What is the Virginia Plan, who authored it, and who would it benefit?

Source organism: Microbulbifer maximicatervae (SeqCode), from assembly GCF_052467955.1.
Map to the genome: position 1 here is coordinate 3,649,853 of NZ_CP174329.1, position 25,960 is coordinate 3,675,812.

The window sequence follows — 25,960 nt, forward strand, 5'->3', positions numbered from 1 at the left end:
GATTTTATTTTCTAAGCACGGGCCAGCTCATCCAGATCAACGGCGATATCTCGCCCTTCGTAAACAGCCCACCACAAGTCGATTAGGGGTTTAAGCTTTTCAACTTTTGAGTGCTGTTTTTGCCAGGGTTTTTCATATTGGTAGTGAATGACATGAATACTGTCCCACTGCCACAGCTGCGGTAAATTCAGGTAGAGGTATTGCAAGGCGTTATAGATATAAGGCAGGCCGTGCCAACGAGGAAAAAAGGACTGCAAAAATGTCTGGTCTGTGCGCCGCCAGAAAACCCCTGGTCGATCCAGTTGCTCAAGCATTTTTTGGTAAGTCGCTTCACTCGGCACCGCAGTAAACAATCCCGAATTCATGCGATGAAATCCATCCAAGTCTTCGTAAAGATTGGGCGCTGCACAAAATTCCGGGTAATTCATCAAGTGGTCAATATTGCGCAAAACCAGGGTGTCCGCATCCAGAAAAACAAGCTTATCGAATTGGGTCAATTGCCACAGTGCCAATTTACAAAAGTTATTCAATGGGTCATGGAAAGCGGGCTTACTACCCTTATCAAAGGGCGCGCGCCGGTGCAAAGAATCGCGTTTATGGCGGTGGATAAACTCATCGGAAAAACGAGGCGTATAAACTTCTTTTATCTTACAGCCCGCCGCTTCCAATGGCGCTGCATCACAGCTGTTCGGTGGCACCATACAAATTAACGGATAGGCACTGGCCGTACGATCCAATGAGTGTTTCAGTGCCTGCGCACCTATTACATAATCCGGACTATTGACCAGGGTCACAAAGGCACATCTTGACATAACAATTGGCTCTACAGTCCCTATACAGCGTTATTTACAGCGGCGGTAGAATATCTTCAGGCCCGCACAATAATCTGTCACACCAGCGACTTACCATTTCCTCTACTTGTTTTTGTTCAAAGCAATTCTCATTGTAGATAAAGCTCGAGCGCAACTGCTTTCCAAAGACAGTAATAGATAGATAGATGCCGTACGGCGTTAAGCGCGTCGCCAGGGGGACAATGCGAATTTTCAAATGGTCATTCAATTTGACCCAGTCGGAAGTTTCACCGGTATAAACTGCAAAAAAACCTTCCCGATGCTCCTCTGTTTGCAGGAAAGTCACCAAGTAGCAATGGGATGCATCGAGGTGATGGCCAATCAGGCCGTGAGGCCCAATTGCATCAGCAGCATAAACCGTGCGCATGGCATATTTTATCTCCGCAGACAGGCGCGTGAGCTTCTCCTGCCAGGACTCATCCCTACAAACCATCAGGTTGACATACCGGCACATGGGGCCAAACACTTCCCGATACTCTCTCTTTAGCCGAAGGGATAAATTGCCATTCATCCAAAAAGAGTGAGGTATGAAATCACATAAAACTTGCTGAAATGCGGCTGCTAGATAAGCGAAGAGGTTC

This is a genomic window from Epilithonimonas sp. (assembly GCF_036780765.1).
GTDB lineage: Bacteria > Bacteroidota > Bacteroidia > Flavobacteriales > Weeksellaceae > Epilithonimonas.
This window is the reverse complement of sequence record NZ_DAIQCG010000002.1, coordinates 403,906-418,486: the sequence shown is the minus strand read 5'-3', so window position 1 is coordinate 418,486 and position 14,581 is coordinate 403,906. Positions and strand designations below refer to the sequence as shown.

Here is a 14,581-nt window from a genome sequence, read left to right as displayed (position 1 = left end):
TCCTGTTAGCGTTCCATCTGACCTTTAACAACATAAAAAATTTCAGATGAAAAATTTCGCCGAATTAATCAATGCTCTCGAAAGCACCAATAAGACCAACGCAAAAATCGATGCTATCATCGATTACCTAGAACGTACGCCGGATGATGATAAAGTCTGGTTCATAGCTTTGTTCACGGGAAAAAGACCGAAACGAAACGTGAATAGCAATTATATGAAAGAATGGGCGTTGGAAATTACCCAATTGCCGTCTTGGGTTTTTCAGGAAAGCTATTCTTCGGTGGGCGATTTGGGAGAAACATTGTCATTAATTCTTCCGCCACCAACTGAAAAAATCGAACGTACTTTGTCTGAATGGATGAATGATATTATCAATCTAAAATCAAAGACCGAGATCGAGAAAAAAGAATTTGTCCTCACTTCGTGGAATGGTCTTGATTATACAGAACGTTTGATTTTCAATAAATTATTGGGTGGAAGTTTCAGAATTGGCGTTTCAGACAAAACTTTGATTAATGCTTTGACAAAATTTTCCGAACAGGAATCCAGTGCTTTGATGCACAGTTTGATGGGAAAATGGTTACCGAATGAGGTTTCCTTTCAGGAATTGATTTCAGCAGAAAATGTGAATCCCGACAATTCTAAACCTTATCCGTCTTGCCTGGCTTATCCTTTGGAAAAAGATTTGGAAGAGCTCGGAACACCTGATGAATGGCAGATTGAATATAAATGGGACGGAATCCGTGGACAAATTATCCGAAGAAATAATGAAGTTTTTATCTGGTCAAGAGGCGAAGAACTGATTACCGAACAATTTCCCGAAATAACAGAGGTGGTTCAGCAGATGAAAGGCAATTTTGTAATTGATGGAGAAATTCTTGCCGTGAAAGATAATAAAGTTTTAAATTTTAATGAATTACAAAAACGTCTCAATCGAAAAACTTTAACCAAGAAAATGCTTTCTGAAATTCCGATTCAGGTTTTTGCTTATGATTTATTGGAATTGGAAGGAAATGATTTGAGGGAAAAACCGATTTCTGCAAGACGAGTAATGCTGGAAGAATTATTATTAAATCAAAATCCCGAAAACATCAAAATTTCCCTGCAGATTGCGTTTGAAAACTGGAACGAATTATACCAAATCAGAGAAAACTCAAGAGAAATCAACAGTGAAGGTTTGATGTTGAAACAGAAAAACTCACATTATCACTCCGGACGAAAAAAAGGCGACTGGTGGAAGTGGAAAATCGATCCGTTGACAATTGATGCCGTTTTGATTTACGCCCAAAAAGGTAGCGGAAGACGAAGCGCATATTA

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The Virginia Plan was a working proposal for a new Constitution proposed at the Philadelphia Convention by Virginia delegate Edmund Randolph near the opening of the convention. It was primarily written by James Madison, another representative of Virginia, and it was intended to address many of the perceived problems with the Articles of Confederation, the form of government that the Philadelphia Convention had been convened to replace. It called for a much stronger central government, one that featured a powerful chief executive, a bicameral legislative body, and a "national Judiciary." Members of one branch of the legislature would serve for three years, and the other for seven. Some drafts of the plan called for a multi-person executive, but the one that became the formal proposal included an executive chosen by the legislature, eligible to serve a single term of seven years. Along with the judiciary, the executive would appoint officials to serve on an advisory council. Aside from these structural concerns, the Virginia Plan also included several provisions for amendment, for admitting new states, and established, by implication, that it would be the supreme law of the land, superseding the laws of the states in all cases. In terms of who it benefited, because each state was to be apportioned representatives based on their "quotas of contribution, or to the number of free inhabitants," it would have benefited populous and wealthy states like Virginia, which would have had a very large percentage of the representatives. Their advantage was augmented by the fact that they chose the executive. The Virginia Plan was one of several proposals submitted to the Convention, and the Constitution as ratified contains many of its elements, most notably the bicameral national legislature.

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